My son Oliver was sad today to learn that the Boy Scouts of America have reaffirmed their discriminatory ban on gay members. He's sad enough that he isn't going to join the Eagle Scouts in the fall, something that he looked forward to doing after five successful years as a Cub Scout. I know some of you might think that it's because of my influence that he's chosen not to be a part of an organization that allows open discrimination toward a person because of his sexuality. After all, he's only eleven and what does an eleven year old need to know about sexuality anyway? I don't go around telling everyone that I prefer having sex with women, a scout leader told me once a few years ago as a response to my question about whether it bothered him that people are banned from serving as leaders if they're gay. I was feeling our troop out, trying to come up with an answer for Oliver who had come home from selling popcorn for his pack wondering why one of his friends had told him that his family didn't want to support an organization that thought his two mothers were immoral. I told him that our pack was a very tolerant, good one and not to worry about it, but I also told him the truth -- that it was an official rule to discriminate against people who loved people of the same sex -- so I guess I planted the seed of doubt in Oliver's mind. That seed took firmer hold when he badgered me with questions about the scout oath and why did they say you had to "be kind," but they didn't like gay people to guide them?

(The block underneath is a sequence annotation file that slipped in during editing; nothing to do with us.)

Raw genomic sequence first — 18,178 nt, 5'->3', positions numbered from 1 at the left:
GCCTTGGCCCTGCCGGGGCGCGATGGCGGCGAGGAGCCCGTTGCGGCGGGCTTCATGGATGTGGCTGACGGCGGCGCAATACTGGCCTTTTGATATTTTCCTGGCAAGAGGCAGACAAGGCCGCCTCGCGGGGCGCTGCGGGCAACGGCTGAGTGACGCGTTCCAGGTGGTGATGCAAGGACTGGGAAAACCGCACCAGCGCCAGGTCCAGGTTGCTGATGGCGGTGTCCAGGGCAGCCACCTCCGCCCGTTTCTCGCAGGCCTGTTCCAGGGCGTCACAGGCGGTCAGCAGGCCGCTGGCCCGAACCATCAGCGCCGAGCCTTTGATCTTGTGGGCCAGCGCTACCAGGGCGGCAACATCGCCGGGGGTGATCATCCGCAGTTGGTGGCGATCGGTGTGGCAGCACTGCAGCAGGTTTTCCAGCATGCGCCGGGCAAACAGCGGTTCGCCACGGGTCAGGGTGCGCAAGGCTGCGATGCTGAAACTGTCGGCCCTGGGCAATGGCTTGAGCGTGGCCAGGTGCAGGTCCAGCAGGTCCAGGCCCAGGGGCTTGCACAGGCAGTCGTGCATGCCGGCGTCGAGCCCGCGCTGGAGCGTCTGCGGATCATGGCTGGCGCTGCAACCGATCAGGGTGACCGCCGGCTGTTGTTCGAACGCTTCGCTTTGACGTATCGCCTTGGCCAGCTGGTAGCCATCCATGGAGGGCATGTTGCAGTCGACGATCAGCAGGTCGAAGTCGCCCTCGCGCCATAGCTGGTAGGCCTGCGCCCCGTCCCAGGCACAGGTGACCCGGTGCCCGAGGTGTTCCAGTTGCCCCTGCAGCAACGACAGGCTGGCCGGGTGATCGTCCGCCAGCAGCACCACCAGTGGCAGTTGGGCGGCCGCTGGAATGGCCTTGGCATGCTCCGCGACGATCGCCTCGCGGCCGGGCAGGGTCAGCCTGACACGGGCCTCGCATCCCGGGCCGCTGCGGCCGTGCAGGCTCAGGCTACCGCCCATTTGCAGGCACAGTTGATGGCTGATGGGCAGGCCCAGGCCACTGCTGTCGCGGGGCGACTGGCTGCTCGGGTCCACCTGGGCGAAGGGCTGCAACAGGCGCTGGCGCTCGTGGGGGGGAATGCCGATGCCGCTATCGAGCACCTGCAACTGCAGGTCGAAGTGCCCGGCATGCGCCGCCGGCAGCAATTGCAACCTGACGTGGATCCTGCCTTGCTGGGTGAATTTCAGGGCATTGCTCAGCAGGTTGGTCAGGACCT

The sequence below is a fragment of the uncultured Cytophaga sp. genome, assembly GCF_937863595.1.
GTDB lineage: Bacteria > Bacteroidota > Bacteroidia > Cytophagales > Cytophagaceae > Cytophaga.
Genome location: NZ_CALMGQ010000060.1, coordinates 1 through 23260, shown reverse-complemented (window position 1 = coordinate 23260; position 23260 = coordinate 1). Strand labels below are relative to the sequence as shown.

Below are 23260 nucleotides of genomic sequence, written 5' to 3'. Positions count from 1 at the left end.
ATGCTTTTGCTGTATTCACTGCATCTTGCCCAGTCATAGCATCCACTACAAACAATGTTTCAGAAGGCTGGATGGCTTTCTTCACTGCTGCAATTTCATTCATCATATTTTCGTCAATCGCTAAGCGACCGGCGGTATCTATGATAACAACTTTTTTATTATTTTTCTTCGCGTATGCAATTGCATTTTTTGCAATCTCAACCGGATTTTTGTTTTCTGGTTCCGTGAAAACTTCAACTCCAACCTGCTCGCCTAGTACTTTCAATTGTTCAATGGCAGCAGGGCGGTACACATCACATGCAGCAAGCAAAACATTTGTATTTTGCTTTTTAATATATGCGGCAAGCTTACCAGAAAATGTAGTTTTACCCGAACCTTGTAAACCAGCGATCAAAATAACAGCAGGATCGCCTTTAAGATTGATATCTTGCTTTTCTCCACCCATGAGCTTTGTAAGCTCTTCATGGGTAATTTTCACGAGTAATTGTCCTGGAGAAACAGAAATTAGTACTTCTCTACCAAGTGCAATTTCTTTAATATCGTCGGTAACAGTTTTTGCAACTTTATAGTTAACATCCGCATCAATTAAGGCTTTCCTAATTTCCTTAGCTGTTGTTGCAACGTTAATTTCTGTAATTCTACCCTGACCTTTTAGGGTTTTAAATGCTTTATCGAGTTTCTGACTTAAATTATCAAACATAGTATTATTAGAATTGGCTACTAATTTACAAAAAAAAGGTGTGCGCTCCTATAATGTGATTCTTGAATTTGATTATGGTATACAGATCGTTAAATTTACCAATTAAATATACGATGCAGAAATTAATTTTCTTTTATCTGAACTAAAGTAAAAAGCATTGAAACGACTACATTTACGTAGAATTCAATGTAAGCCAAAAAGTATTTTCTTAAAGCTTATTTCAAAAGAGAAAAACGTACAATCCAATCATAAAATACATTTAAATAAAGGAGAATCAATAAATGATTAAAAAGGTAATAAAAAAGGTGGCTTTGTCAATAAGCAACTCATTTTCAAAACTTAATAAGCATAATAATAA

He's a very sensitive and ultimately sensible kid who thought the whole rule was just stupid, bad and wrong.
So, I agreed with him at the time, shaking my head at the stupidity, and assuring him that people were working on overturning that rule.
I guess not, for now.
So, Oliver is giving up something he loves in protest, and that does make me proud. I told him that the Girl Scouts are much more inclusive, and he replied, And they sell good cookies!
I guess we'll be buying a whole lot of cookies next spring. But he definitely would not want to be a Girl Scout, he told me. That's not as stupid as the Boy Scouts rule, but they're giiiiiiiirls.